[plt-scheme] Space/time behaviour of Lazy Scheme

From: Eli Barzilay (eli at barzilay.org)
Date: Tue Oct 16 11:50:30 EDT 2007

On Oct 16, jerzy.karczmarczuk at info.unicaen.fr wrote:
> Probably this is a question addressed to ELi Barzilay... 
> Since I suffer from a disease called co-recursivity, I tried to
> implement some of my favourite Haskell algorithms in lazy
> Scheme. For example, the list of *all* non-negative integers:
> (define ones (cons 1 ones)) 
> (define (add u v) (map (lambda (x y) (+ x y)) u v))
> (define integs (cons 0 (add ones integs))) 

(Shorter version:

  (define integs (cons 0 (map + ones integs)))

> There is nothing wrong with that. Of course, the lazy module is not
> exactly the same as the lazy semantics in Haskell or in Clean,

What differences do you see?

> but I wanted to see the gory details. If you demand to print integs,
> you get
> (0 . #<promise:?>)

This is known -- and that's one place where the Lazy Scheme language
level is different than the Haskell repl (at least what I've seen in
Hugs).  (But this is not a change in the sematics.)

The thing is that all values are promises, and it's only the repl
interaction that forces them.  The question is what kind of force
should be used.  The Lazy Scheme language uses `!' (which is basically
iterating `force' as many times as needed to get to a non-promise
value) -- so you always see a value when you type expressions on the
repl.  (Modulo additional pending fixes on my todo queue.)  But the
`!' doesn't go into the results to force their contents.  This is why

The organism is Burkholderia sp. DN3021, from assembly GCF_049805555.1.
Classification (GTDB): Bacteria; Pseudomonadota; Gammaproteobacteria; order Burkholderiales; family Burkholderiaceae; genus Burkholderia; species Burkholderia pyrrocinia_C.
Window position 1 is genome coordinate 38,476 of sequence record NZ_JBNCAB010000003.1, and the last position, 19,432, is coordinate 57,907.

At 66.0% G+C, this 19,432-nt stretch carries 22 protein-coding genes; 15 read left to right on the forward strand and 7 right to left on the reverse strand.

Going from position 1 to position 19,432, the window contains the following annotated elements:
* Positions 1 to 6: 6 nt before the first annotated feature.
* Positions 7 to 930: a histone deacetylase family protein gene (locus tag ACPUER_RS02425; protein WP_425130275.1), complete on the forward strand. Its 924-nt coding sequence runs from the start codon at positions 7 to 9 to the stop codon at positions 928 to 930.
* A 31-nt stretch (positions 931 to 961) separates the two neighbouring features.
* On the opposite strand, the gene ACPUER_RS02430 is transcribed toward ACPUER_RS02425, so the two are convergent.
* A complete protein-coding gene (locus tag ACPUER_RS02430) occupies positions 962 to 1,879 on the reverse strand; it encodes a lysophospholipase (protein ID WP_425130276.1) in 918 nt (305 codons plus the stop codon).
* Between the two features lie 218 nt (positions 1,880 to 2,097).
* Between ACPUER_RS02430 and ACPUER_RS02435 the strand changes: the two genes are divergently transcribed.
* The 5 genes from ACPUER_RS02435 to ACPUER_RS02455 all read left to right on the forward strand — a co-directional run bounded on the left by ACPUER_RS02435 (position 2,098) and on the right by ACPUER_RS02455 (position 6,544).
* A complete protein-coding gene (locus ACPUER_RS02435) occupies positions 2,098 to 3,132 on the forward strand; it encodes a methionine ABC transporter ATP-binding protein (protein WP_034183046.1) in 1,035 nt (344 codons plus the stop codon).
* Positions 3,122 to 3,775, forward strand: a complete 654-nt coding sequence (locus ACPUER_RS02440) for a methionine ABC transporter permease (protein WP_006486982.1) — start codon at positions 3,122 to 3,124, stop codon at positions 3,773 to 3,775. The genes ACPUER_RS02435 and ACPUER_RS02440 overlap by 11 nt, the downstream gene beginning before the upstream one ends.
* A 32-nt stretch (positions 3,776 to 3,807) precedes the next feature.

you see the promise.

In the Lazy Scheme version that I use in my class I use `!!' as the
default top-level force.  This version does go through the structure
of the value and forces everything in it.  That's fine for a class,
but in the general case I think that it's better to leave the question
of "how much force to use" to you.  For example, if the default force
was `!!', then the above would blow up just like you expect it to.
(In my class we use the provided `take' for that.)

> After evaluating (cadr integs), which is 1, the same query gives 
> (0 . #<promise!(#<promise!1> . #<promise:...cts/lazy/lazy.ss:508:47>)>) 
> so, the promises have been partly evaluated and substituted.

Yes -- these promises print out in a way that shows their value, if
they were forced.  (These are not MzScheme's promises -- it's closer
to the definition in srfi-45.)

> Now, (caddr integs gives 2, and integs becomes
> (0 . #<promise!(#<promise!1> . #<promise!(#<promise!2> . 
> #<promise:...cts/lazy/lazy.ss:508:47>)>)>) 
> I will spare you the result when the fourth element is evaluated, the list
> grows somewhat. But, after the evaluation of the fifth element, something
> strange happens. I typed
> integs 
> ... and I am still waiting. An infinite loop, or what. Why? The algorithm
> doesn't seem even to be exponential. So, before I try to dig inside all
> this, perhaps somebody has an answer? Thanks. 

I evaluated `(take 10 integs)', then looked at `integs' and saw
something like this:


So my guess is that the printout can be very consuming -- and perhaps
there is some problem when the nesting becomes too deep?  (In any
case, this is not a problem of the lazy language...)

          ((lambda (x) (x x)) (lambda (x) (x x)))          Eli Barzilay:
                  http://www.barzilay.org/                 Maze is Life!

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